Income and economic exclusion: do they measure the same concept?
1 McGill University, Department of Epidemiology, Biostatistics, and Occupational Health, International Research Infrastructure on Social inequalities in health (IRIS), Peterson Hall, Room 328, 3460 McTavish Street, Montreal, QC H3A 1X9, Canada
2 Queens University, Department of Epidemiology and Community Health, Carruthers Hall Office 205, 62 Fifth Field Company Lane, Kingston, ON, K7L 3N6, Canada
3 McGill University, Department of Sociology, Leacock Building, Room 712, 855 Sherbrooke Street West, Montreal, Quebec H3A 2T7, Canada
International Journal for Equity in Health 2012, 11:4 doi:10.1186/1475-9276-11-4Published: 27 January 2012
In this paper, we create an index of economic exclusion based on validated questionnaires of economic hardship and material deprivation, and examine its association with health in Canada. The main study objective is to determine the extent to which income and this index of economic exclusion index are overlapping measurements of the same concept.
We used the Canadian Household Panel Survey Pilot and performed multilevel analysis using a sample of 1588 individuals aged 25 to 64, nested within 975 households.
While economic exclusion is inversely correlated with both individual and household income, these are not perfectly overlapping constructs. Indeed, not only these indicators weakly correlated, but they also point to slightly different sociodemographic groups at risk of low income and economic exclusion. Furthermore, the respective associations with health are of comparable magnitude, but when these income and economic exclusion indicators are included together in the same model, they point to independent and cumulative, not redundant effects.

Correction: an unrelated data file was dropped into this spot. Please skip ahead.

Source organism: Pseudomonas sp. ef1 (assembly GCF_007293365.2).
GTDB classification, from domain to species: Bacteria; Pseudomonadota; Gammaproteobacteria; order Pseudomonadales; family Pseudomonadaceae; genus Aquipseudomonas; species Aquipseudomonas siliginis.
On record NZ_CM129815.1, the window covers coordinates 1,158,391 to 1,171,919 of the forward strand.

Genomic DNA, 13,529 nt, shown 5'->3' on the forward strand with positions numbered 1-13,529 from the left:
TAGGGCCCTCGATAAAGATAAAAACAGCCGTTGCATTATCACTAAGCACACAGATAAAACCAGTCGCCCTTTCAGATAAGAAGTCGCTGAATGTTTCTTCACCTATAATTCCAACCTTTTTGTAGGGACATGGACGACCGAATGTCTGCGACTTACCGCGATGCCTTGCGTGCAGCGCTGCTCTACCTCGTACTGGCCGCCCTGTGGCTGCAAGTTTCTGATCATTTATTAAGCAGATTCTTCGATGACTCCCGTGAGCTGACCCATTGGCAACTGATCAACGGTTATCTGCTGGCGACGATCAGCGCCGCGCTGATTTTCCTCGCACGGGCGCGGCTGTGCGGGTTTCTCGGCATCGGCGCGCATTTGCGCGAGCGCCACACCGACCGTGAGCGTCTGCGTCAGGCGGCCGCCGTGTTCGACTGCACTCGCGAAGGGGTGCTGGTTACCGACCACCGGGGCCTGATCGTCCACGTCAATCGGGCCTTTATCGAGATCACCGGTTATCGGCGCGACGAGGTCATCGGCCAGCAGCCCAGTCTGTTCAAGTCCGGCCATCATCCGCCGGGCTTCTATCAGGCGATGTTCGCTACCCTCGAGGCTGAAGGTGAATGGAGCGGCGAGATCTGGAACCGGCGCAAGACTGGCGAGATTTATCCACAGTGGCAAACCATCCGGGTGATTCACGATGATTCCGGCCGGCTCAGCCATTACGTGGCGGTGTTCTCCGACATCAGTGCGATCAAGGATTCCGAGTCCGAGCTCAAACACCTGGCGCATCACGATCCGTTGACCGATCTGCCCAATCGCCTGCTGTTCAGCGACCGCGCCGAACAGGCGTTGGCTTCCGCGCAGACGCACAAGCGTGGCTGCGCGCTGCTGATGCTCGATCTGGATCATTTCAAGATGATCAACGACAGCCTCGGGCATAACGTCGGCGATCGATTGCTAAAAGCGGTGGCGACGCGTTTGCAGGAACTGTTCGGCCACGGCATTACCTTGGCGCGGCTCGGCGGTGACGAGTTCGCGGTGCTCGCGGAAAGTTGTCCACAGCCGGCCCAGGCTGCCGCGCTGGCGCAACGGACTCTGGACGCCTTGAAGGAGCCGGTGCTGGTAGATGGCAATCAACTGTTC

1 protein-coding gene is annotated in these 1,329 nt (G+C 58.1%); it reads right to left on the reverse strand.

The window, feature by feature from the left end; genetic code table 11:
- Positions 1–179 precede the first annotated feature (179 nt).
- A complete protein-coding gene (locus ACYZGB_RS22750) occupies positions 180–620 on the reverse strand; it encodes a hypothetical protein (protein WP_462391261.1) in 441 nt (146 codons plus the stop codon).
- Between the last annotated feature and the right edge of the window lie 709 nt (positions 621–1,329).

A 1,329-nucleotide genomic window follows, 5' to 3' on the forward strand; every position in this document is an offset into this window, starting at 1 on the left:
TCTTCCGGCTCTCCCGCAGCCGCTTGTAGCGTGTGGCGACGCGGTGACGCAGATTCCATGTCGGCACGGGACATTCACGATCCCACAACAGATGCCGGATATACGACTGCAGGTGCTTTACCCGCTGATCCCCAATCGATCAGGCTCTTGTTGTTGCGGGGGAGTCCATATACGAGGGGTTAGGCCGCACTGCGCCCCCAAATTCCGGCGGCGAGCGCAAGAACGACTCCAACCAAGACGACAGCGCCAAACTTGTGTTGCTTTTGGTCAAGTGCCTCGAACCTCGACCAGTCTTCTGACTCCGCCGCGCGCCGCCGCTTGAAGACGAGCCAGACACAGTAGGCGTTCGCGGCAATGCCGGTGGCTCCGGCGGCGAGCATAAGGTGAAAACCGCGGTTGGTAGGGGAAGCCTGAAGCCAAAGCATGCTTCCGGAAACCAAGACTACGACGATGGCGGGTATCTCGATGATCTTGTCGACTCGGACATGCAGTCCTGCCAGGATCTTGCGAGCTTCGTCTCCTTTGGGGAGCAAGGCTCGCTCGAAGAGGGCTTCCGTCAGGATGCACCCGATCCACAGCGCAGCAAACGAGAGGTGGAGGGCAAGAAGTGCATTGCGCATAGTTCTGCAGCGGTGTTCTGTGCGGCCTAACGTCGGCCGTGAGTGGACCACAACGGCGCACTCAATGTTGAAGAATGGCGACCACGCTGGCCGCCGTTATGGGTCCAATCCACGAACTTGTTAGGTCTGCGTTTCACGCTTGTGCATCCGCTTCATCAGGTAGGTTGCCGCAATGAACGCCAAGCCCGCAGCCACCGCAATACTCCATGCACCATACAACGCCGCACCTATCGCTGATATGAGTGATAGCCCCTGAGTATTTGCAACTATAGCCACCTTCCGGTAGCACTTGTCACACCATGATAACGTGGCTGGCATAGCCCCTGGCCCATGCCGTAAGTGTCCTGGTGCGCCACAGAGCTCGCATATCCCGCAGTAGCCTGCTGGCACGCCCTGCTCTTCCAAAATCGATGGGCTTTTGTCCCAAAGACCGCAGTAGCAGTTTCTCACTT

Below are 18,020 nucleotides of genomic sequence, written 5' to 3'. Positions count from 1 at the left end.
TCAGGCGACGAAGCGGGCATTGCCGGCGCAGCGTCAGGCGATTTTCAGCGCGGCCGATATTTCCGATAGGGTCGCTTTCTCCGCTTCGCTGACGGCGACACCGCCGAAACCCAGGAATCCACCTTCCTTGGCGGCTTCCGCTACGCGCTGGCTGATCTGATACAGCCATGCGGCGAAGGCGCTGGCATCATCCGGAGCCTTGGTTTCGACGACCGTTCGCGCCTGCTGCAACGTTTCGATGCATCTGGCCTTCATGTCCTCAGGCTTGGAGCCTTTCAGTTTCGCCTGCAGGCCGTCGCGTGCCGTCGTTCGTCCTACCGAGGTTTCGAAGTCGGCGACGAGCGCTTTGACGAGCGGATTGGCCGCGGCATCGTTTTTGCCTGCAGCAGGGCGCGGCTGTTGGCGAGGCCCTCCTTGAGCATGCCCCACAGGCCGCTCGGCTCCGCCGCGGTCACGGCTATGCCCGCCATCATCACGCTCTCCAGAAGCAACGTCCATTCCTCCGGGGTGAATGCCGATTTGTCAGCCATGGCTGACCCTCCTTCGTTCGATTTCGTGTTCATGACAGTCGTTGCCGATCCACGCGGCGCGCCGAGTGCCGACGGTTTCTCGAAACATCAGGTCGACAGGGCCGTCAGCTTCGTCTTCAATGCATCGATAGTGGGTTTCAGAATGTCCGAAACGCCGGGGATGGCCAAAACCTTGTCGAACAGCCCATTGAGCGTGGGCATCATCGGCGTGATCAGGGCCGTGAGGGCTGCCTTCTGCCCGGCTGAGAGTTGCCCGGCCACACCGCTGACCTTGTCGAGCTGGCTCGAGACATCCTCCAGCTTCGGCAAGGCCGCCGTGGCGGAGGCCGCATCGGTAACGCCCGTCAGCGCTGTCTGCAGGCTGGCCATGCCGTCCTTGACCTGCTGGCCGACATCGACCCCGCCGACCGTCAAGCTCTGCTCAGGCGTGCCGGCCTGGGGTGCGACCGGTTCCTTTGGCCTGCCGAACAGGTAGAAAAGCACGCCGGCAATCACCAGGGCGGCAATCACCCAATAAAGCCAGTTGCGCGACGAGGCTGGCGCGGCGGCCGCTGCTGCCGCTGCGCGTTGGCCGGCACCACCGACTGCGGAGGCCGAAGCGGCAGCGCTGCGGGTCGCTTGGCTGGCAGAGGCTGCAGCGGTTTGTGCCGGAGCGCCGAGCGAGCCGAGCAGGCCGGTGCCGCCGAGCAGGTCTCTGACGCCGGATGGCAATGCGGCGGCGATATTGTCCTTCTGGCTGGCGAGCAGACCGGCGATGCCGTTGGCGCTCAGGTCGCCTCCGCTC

We explicitly distinguish, both conceptually and empirically, between income and economic exclusion, one of the main dimensions of social exclusion. Our results suggest that the economic exclusion index we use measures additional aspects of material deprivation that are not captured by income, such as the effective hardship or level of economic 'well-being'.